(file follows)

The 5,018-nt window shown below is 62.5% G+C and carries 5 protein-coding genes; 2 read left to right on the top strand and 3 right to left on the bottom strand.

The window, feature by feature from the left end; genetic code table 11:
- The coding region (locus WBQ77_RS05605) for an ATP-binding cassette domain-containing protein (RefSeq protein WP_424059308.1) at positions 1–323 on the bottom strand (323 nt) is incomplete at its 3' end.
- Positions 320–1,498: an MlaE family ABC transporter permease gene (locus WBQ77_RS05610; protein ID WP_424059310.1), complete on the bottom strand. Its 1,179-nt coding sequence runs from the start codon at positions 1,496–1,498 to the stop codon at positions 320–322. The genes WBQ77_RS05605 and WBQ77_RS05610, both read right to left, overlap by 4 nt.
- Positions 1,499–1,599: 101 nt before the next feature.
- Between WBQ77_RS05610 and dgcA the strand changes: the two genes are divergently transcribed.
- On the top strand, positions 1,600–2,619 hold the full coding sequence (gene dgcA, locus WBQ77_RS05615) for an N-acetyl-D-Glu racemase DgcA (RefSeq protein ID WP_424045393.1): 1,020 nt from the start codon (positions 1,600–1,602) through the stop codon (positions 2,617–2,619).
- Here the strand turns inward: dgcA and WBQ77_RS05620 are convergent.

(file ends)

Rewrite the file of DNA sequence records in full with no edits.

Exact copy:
The 5,018-nt window shown below is 62.5% G+C and carries 5 protein-coding genes; 2 read left to right on the top strand and 3 right to left on the bottom strand.

The window, feature by feature from the left end; genetic code table 11:
- The coding region (locus WBQ77_RS05605) for an ATP-binding cassette domain-containing protein (RefSeq protein WP_424059308.1) at positions 1–323 on the bottom strand (323 nt) is incomplete at its 3' end.
- Positions 320–1,498: an MlaE family ABC transporter permease gene (locus WBQ77_RS05610; protein ID WP_424059310.1), complete on the bottom strand. Its 1,179-nt coding sequence runs from the start codon at positions 1,496–1,498 to the stop codon at positions 320–322. The genes WBQ77_RS05605 and WBQ77_RS05610, both read right to left, overlap by 4 nt.
- Positions 1,499–1,599: 101 nt before the next feature.
- Between WBQ77_RS05610 and dgcA the strand changes: the two genes are divergently transcribed.
- On the top strand, positions 1,600–2,619 hold the full coding sequence (gene dgcA, locus WBQ77_RS05615) for an N-acetyl-D-Glu racemase DgcA (RefSeq protein ID WP_424045393.1): 1,020 nt from the start codon (positions 1,600–1,602) through the stop codon (positions 2,617–2,619).
- Here the strand turns inward: dgcA and WBQ77_RS05620 are convergent.